Prisoner Voting Restrictions

If elected in 2018 a Marshall Liberal Government will prevent prisoners voting in State Elections if they are convicted of a crime so serious that they are sentenced to a term of three or more years.

Effective Penalties For Serious Crimes

We need to ensure penalties imposed by the courts deter potential criminals and adequately punish those who do commit crimes.

If their offending is serious enough to warrant a significant prison term, they become a burden on society.

Their crimes have victims while all law-abiding citizens must meet the substantial cost of keeping them in prison.

By maintaining a consistent and principled approach to justice, we will ensure that our system carries the confidence of the community and actively contributes to community safety. The penalty must fit the crime.

In many countries, convicted criminals serving a significant term of imprisonment are denied the vote.

This restriction was applied in the United Kingdom as long ago as 1870.

In Australia, no person sentenced to three or more years’ imprisonment can vote at a Federal election.

South Australia is the only state which does not impose restrictions upon prisoners voting.

It is time South Australia caught up with all the other states.

The State Liberals Plan

If elected in 2018 a Marshall Liberal Government will prevent prisoners voting in State Elections if they are convicted of a crime so serious that they are sentenced to a term of three or more years.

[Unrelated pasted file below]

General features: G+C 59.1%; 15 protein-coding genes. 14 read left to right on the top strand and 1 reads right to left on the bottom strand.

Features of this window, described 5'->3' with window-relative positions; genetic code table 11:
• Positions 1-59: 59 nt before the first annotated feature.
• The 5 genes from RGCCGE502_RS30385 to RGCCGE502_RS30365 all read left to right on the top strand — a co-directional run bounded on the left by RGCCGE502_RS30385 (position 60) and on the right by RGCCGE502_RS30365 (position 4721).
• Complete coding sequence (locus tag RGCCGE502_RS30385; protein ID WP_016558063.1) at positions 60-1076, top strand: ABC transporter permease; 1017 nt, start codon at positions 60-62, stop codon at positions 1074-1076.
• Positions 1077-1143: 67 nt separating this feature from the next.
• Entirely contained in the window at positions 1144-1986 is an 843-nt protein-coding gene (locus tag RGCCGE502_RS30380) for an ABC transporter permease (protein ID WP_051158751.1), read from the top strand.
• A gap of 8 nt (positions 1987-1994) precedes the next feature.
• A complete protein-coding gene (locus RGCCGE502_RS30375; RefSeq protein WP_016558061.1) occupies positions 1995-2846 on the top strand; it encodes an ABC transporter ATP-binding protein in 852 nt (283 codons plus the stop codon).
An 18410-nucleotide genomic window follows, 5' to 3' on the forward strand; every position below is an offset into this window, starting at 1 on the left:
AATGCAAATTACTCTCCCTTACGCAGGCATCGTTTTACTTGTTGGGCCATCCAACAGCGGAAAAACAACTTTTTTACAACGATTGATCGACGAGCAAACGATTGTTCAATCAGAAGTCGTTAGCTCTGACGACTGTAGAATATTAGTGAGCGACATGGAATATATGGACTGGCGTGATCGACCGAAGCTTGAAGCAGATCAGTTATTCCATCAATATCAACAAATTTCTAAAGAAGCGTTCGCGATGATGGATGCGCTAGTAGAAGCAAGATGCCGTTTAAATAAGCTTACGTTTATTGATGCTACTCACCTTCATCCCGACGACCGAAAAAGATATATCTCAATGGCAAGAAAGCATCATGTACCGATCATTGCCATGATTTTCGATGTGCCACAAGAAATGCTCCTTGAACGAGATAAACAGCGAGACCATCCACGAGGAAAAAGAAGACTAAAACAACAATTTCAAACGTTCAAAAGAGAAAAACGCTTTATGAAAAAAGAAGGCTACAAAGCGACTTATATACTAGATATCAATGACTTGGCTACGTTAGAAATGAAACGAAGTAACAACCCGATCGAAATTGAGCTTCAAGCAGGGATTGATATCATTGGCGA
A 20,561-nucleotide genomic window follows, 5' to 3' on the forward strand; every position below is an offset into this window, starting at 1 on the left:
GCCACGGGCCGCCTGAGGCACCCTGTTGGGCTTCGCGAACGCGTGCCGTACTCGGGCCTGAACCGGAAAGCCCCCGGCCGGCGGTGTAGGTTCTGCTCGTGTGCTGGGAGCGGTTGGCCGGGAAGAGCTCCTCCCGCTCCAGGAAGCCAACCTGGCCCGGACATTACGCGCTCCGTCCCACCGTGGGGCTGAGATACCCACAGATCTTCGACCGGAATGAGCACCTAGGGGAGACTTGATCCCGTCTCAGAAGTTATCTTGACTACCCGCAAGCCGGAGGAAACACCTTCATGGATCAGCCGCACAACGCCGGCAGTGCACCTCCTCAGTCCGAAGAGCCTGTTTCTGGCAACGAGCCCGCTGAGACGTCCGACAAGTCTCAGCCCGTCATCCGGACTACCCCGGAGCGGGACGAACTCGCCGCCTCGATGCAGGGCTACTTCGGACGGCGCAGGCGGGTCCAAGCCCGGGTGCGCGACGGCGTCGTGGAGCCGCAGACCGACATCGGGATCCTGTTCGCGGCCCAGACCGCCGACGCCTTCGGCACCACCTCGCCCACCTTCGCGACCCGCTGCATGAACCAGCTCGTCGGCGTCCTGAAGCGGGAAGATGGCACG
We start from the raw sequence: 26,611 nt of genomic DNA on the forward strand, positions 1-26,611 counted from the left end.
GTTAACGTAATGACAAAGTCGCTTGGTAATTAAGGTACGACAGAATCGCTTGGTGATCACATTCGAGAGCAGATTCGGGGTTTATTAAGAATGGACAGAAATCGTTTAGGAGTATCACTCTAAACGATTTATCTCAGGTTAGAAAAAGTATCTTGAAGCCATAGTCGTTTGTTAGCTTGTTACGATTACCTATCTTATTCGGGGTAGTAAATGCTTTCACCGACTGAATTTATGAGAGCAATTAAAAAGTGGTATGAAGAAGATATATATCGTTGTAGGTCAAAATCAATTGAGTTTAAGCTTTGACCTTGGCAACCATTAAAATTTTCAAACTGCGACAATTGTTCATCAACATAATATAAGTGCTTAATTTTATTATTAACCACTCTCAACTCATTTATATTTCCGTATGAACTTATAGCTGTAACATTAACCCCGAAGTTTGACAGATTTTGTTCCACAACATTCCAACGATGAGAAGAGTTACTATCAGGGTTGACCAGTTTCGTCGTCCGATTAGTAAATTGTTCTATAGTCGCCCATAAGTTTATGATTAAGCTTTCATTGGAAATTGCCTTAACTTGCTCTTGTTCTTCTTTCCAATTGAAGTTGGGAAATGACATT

The denial of the right to vote will apply for the duration of their sentences.

Rehabilitation is an important aspect of imprisonment.

But deterrence is equally important through the denial of a range of freedoms.

Prisoners are denied their liberty and their freedom of association. The Liberals believe for the time they are imprisoned for serious crimes they should also lose their right to vote.

People who have shown no respect for the law by breaking it in a way which requires the courts to impose a significant term of imprisonment have broken their contract with society to be lawabiding and should lose the right to have a say in how they are governed.

If you are guilty of a serious breach of the law, you cannot also vote to make the law.

Part of our plan for SA